The Fleet Air Arm Memorial (410) really caught my eye, although with an aircraft carrier on it I was bound to be interested.
The deeds of the Fleet Air Arm are legendary, especially during the 2nd World War. The paving surrounds have individual commemorations on them, and overall this is a really wonderful memorial, and was proof enough that I was in the right area for my naval memorials.
The wooded area behind these two memorials are dedicated to various men, ships and the Merchant Navy, and is appropriately named “Merchant Navy Wood”. I think part of what makes the whole Arboretum special is not the short term usage, but the long term. in 50 years time the trees will be much bigger, and the horticulture will be properly established and matured, making this a very pretty place
I spent a lot of time in this area, photographing and trying to see what ships I recognised. I was pleased to see a Union-Castle Line Memorial, although I was disappointed that the memorial only covered the Second World War.
I was about ready to wind up here now and head towards another area. Although I was really glad to see the the RNLI was represented here too. The bravery that their crewmen show is unbelievable, and very often unrecognised.
I now headed towards the area which is East of where I was, heading in the general direction of the “Shot At Dawn” memorial. Unfortunately I had just had a call about work so I would have to curtail my plans somewhat as I needed to get home by 14H30. This brought me to the Royal British Legion Never Forget Memorial Garden (418a) I was about ready to wind up here now and head towards another area.
It is a bit of an odd memorial, the red of the poppies almost out of place with the greens and browns and greys that I was seeing. Maybe that is what makes it so special?
One memorial that I had bookmarked was the Railway Industry Memorial (336), and it really commemorates the contribution of yet more unsung heroes who performed their job in very trying circumstances. It is probably long overdue too.
Although the argument could be raised that the men could have either served in the trenches or in the railways, but bear in mind that women were entering the industry and doing many of the jobs that men had done before. It was also the rail industry that moved equipment and soldiers around the country, and of course took soldiers to their homes when they were on leave. The heavy industry used by the railways was also able to adapt to wartime needs, and many of that equipment was served by women.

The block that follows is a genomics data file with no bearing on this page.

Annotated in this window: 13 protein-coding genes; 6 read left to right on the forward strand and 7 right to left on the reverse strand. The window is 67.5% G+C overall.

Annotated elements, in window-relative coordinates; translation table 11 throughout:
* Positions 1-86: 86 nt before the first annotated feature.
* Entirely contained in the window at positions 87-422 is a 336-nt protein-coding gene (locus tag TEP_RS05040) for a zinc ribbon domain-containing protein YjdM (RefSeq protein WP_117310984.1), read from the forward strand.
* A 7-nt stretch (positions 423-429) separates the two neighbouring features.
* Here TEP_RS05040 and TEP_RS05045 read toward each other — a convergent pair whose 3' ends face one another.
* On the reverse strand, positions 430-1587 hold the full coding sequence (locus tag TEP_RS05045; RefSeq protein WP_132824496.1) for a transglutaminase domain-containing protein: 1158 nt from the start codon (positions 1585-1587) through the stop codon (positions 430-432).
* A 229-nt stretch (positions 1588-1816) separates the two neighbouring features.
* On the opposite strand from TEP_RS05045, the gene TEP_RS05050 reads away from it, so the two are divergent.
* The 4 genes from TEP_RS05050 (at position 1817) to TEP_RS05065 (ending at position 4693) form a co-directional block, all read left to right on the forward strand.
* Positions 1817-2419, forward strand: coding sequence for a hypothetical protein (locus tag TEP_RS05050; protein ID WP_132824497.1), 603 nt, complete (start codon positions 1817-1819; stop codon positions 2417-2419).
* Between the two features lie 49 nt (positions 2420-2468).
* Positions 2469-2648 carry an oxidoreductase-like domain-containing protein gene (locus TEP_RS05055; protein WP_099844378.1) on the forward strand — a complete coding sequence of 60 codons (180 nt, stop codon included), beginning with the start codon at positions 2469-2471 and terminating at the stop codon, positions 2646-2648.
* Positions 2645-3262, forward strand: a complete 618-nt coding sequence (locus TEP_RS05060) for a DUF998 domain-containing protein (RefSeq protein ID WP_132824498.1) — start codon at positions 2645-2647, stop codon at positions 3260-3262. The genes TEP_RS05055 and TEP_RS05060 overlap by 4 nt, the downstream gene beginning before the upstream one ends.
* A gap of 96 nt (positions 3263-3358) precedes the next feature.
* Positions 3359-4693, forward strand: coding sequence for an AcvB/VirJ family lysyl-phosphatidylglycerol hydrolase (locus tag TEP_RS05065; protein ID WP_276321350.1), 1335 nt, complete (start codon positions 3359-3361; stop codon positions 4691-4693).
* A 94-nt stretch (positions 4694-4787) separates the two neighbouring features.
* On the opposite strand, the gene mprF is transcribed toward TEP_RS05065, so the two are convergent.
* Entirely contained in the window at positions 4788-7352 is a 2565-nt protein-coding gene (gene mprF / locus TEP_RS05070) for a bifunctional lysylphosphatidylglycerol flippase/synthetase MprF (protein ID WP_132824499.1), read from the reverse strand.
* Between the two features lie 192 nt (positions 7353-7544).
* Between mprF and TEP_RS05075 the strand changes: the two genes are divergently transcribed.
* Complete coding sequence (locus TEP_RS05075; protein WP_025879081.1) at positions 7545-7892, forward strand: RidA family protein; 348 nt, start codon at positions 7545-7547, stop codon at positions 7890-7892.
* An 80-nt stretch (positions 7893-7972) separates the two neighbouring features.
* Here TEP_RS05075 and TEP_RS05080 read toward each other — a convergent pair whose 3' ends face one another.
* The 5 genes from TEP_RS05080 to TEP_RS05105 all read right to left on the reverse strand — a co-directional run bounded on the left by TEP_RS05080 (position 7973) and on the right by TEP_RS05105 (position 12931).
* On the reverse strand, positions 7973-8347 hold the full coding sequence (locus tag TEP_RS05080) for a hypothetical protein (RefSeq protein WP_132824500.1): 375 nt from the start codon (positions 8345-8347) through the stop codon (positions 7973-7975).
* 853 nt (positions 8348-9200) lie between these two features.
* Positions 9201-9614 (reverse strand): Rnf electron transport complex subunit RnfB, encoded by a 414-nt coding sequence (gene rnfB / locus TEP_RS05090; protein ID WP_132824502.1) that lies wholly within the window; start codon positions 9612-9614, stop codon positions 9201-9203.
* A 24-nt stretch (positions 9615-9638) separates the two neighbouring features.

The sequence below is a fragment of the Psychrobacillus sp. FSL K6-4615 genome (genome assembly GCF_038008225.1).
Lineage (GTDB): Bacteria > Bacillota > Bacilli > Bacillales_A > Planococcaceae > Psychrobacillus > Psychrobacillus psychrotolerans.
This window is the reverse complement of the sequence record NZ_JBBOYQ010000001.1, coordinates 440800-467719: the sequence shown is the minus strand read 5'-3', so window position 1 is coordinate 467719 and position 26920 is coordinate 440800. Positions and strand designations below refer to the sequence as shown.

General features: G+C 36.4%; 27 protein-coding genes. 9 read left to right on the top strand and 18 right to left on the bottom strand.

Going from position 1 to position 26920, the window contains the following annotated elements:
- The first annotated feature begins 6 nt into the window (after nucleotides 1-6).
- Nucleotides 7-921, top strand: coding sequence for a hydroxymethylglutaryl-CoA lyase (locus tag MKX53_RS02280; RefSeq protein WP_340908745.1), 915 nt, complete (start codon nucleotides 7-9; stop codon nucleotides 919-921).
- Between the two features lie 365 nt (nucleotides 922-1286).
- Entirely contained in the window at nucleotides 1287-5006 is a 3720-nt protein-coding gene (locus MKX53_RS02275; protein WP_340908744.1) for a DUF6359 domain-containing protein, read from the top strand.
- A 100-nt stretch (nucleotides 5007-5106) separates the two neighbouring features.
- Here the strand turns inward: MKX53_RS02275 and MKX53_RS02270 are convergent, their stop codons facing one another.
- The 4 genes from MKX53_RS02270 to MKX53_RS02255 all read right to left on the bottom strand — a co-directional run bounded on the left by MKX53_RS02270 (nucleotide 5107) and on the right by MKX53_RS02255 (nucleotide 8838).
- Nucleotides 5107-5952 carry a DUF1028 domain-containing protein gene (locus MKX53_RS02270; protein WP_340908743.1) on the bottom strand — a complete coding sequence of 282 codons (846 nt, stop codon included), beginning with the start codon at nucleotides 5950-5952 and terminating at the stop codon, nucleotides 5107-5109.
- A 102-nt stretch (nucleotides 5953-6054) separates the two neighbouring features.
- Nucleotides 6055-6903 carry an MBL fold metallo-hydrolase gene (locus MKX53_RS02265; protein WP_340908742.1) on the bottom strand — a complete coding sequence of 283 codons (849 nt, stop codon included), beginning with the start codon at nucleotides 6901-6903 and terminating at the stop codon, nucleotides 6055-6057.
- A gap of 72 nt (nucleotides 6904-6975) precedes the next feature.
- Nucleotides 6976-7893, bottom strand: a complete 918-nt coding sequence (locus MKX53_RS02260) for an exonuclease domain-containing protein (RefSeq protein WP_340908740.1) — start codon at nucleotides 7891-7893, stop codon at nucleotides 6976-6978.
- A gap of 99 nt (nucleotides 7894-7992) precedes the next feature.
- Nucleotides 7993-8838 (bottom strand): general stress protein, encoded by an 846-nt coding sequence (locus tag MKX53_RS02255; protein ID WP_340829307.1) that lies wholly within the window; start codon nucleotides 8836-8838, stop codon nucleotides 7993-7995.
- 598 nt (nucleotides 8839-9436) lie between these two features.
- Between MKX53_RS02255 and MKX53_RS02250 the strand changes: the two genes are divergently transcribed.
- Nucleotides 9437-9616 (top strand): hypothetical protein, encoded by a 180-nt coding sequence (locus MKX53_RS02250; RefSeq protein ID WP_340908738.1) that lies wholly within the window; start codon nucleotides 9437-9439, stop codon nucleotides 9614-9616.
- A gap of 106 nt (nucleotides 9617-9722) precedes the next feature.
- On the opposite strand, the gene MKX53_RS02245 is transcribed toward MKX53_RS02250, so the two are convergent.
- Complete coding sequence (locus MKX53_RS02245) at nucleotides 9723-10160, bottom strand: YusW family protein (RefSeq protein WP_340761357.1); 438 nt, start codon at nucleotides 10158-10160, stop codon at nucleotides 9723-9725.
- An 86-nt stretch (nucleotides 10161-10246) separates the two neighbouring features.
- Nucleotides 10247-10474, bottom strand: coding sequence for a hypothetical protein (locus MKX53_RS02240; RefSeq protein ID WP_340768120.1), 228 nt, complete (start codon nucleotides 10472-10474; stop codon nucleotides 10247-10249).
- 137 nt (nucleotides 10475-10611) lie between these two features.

The Royal Tank Regiment Memorial (324) is a pretty one, although I do think a full sized tank would have been much better, but then I am biased. The British Army was the first to use tanks in battle, and it is fitting that the replica is of an early tank.
The Parachute and Airborne Forces Memorial (332) dominates the space where it is, and it is an interesting memorial. The mounted figure is that of Bellerophon on a winged horse, with a trooper beneath the statue pulling a pack up the ramp with a rope. The interpretation of this is best left to the imagination, but I tend to see it as the pack that dangles below the soldier as he drops on his chute, it usually hits the ground before he does. The parachute regiments are generally a formidable fighting force, and they have a history second to none.
I was now at my intended destination: the Shot at Dawn Memorial (329), and apparently it is one of the most visited memorials in the Arboretum. It is an emotive piece, and conveys its message very effectively.
It is true that there were executions for offences that were not related to cowardice or “lack of moral fibre”, some men were executed for murder. However, the fairness of the court martial process is often questioned, and those high ranking officers who sat on these tribunals were often seen as being totally out of touch with the reality of the situation of soldiers on the ground. It could also be argued that in many armies, the benefit of any sort of hearing did not exist, and the men were shot outright, often on the field of battle.
Certainly some commanders should have been put of trial for the way in which they flushed lives away in battles that they had no hope of winning, but we all know that would never happen.
In 2006 the British Government agreed to posthumously pardon all those who were executed for military offences during the First World War, but that was too many years too late for the families of these victims of officialdom. The irony is that even though a pardon has been granted, the pardon “does not affect any conviction or sentence.”